Charles and Mary Mochwart partook of the finer things of life: a $600,000 house in Montgomery County, a Mercedes-Benz, domestic help, private schools for the children, and membership in two country clubs.

But after being married more than 20 years, the Mochwarts found themselves in divorce court, and when they appeared at a hearing to set temporary support payments, it was another aspect of their life style that caught the attention of D.C. Superior Court Judge Frank E. Schwelb.

The Mochwarts, living in what Schwelb termed "consummate luxury," had not filed federal or state tax returns since 1978 and owed more than $74,000 in back taxes.

That fact, which Mochwart freely admitted, and indeed had brought before the court in order to demonstrate his inability to make high support payments to his wife, so provoked the judge that he rebuked the unhappy couple for "spiritual poverty."

And then, unable to ignore what he termed "the shocking facts of this case," Schwelb took what he said was the "unprecedented" step of inviting tax authorities to intervene in a routine civil proceeding, personally mailing copies of his opinion to the Internal Revenue Service, the U.S. attorney and tax authorities in Maryland and the District.

"The parties," wrote the judge, "have no right to continue to enjoy a luxurious life style when it has not been demonstrated . . . that the taxpayers will be compensated for every penny belonging to them, which Mr. Mochwart has improperly appropriated for his own use and that of his family in order to maintain a largely unearned and ill-deserved affluence."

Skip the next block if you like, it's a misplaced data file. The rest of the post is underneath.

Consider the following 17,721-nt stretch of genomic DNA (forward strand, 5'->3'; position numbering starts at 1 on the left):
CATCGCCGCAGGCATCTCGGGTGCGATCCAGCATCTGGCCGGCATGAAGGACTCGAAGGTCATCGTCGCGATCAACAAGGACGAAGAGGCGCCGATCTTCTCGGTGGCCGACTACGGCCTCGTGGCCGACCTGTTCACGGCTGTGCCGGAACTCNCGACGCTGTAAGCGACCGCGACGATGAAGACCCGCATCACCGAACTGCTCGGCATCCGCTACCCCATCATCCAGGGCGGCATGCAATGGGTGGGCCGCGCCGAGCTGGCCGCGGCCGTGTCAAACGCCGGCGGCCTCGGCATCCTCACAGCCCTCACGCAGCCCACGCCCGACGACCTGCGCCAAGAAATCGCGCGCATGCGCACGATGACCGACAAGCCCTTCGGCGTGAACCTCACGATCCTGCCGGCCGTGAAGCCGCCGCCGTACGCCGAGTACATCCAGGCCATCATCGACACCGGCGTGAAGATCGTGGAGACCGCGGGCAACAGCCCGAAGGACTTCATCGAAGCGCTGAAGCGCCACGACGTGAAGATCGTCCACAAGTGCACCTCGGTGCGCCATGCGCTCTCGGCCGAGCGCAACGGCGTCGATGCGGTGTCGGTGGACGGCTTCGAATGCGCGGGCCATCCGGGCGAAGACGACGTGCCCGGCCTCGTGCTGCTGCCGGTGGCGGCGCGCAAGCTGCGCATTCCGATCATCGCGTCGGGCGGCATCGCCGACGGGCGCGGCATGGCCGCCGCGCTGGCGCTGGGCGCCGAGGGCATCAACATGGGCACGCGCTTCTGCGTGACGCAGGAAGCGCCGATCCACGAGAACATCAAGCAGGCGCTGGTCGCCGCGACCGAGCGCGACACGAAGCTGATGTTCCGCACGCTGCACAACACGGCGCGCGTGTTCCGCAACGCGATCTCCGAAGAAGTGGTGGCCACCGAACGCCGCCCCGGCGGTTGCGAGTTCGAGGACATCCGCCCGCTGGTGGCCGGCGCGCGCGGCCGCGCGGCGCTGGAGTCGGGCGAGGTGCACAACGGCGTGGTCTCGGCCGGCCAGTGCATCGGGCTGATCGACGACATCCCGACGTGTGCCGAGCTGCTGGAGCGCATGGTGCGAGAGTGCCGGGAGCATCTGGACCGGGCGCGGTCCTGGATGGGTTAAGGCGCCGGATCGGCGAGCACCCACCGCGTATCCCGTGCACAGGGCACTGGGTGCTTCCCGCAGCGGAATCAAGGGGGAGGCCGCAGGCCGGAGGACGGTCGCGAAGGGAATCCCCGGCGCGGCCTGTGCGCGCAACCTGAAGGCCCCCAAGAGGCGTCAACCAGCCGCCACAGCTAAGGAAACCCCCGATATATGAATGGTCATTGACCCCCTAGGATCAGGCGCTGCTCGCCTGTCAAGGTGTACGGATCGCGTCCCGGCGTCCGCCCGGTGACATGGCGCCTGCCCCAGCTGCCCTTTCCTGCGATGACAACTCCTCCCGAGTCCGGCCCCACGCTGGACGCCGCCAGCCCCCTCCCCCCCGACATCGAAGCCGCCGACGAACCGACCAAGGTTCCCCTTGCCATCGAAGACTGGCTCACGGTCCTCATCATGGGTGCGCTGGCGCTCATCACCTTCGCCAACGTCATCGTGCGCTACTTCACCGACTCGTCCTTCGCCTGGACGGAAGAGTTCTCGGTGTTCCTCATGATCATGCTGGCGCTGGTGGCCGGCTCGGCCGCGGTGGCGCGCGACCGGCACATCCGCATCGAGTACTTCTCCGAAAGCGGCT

The judge's fervor, transmitted in an opinion written in July, came as a shock to both parties.

"Since, to my knowledge, inviting the IRS to intervene has never been done before, it would be fair to say everyone was surprised," Mrs. Mochwart's attorney, Peter R. Sherman, said this week.

Not the least of those was Charles E. Mochwart, a 46-year-old insurance broker and founder of his own company, who conceded in court that he had "lived beyond my means" and explained his tax lapses by saying, "I just got behind. It's one of the stupidest things I've ever done."

But Mochwart protested that the judge had painted him all wrong.

"It's a humbling thing for a man to admit he's lived beyond his means," Mochwart said. "I felt like I'd bared my soul up there and deserved fairer treatment than to be depicted as a playboy socialite who'd screwed the community."

Moreover, Mochwart said he showed the judge an agreement he had already worked out with the IRS in June under which he would have his federal tax bill paid off by March 1982.

"That's one of the ironies," Mochwart said. "I showed him documents saying I have dealt with the IRS. I've made every payment I'm supposed to."

Judge Schwelb ordered that $3,200 of Mochwart's $3,700 monthly income be paid for alimony and child support, and also stipulated that the defendant pay a sum owed to the District of Columbia for 1977 personal income tax still outstanding.

"The main thing is for me to get myself out of this damn mess," said Mochwart, whose divorce case also revealed that he and his wife were four payments behind on their mortgage. "I have a really small business and this is the most painful piece of advertising."